You make a valid point. Large and expensive buildings are not new. But I would make a couple of observations. First, I do not think it is wrong to have “grandiose” buildings. I do question whether many of the churches who have these buildings should. Have they taken on more debt than is wise? Have they allocated thier money with correct priorities? Secondly, just because the church has done something in the past does not make it correct (then or now). I could argue that those old, grandiose buildings were just as much a mishandling of funds as they seem to be today. Have we allowed a consumeristic mindset of “bigger is better” to creep into our churches so that we are constantly allocating funds and taking out loans to pay for expansions so we can keep up with the church down the street, all the while neglecting care for the poor and needy in our society as well as diminishing our opportunities to support missionaries and other vital ministries? What is the biblical balance? Surely churches are called to be stewards of the funds entrusted to them. What are the proper priorities?
Balance is key, and so is the motivation behind the building project. God knows the heart, and He judges. His tabernacle was something to behold, but it took much preparation and years (in the wilderness and later in Jerusalem there wasn’t a good lending agency!). God looked at the motivation of David for building Him a dwelling, and He was pleased–but David didn’t get to do it. God was pleased to have Solomon do the building. David did much to prepare for Solomon to do so. It seems to me that Solomon was still on the right track when he was building and dedicating this amazing building, but the issue was to glorify God–not just have a fancy, amazing building.
I absolutely LOVE this. I believe the Evangelical church today is like the rich man who couldn’t give up his riches to follow Christ. We believe, we desire closeness with God, but we are unable to cast aside our selfish and vain desire for megachurch comfort, padded chairs, television and radio airtime, and LCD flatscreen TVs in the Restrooms.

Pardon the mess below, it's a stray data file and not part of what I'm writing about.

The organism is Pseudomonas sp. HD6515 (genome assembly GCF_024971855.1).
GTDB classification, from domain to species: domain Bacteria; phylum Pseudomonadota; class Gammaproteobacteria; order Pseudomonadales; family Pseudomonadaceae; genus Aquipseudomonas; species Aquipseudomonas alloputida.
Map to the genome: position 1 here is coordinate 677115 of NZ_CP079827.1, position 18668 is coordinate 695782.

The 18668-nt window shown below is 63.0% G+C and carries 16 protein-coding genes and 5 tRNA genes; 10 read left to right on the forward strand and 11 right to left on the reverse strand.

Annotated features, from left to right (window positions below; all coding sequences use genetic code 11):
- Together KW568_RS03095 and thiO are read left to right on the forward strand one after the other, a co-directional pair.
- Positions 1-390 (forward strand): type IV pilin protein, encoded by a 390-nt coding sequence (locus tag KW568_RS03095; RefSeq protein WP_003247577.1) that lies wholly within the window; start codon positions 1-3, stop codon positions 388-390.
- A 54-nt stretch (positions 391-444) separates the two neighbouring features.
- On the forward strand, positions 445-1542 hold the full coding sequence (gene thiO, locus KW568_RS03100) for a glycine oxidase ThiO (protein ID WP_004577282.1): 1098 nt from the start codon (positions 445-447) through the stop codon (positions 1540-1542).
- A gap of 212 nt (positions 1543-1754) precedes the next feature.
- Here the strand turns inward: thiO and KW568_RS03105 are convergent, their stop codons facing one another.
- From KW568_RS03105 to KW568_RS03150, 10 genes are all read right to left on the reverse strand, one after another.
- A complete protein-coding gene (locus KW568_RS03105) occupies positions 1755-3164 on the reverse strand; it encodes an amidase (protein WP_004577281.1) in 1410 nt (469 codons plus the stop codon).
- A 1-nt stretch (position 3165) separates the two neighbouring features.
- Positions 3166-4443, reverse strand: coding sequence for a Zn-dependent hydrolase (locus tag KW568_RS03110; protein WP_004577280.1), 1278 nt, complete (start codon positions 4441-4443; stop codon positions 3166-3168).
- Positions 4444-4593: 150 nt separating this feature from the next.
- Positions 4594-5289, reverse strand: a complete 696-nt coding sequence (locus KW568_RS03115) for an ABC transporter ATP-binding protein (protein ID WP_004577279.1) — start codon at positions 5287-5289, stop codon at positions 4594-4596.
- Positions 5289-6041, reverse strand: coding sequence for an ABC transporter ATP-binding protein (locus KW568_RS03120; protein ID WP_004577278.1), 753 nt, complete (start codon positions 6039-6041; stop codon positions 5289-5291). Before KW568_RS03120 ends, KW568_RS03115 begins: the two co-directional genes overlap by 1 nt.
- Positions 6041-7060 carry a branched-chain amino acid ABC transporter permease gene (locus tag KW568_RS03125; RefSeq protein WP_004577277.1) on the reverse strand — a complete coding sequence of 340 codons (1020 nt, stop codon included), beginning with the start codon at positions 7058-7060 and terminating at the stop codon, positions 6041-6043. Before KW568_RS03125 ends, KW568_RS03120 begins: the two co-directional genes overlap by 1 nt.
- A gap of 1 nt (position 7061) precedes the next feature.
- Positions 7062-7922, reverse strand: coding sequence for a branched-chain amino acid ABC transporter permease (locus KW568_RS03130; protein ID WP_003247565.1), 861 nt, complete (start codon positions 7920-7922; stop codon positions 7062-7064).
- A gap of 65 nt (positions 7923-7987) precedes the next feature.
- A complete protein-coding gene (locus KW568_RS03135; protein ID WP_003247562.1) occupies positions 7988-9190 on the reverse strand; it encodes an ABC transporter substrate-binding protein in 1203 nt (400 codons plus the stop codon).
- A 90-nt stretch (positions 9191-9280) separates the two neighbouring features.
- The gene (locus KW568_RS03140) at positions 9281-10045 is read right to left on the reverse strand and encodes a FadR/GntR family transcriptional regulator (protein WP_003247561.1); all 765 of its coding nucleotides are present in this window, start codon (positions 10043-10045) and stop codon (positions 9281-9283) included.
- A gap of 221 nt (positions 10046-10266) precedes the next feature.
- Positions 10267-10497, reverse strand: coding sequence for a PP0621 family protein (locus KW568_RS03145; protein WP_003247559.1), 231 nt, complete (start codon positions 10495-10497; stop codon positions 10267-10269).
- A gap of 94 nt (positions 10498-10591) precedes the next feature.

Idolatry is as easy as going to church.
Jeremiah: Thanks for your comment. Sorry it has taken so long to respond. You are so right about idolatry being “as easy as going to church.” Colossians chapter 3 tells us that covetousness is idolatry and we sure do covet. It is the American way! I think we avoid this topic in our churches because it is too personal. If we examine ourselves and are honest, we all have far more than we need and really do not need the things we want. Honestly dealing with this issue would require a big change in lifestyle for us personally and I am not sure many of us really want that. So, I guess we should see ourselves in the shoes of the rich man just as you said.
Yes. So the question for me is, if a church has a large missions program and sends out new missionaries on a semi-regular basis, they have a large benevolence program to help the needy, they are involved in the community, reaching out to the various needs of it members, and seeking Christ in everything, is there anything wrong with building a large building filled with all kinds of technology. I guess motive is the key to all this, but there is no debt, the plan was considered and prayed over for many weeks, the limit was set on debt, the people were asked to vote, and no other ministries or priorities were set aside to pay for a building. All the giving towards the building was over and above what was already coming in. We have outgrown out space, so more space is required, but the level of extravagance here is in question.
Your comments and internal struggle over this question are ones I think we should all be wrestling with and asking ourselves. How much is too much? I guess that is a difficult thing to nail down, but it should be something we are always asking sincerely as we seek to serve our Lord. Thanks for your thoughts!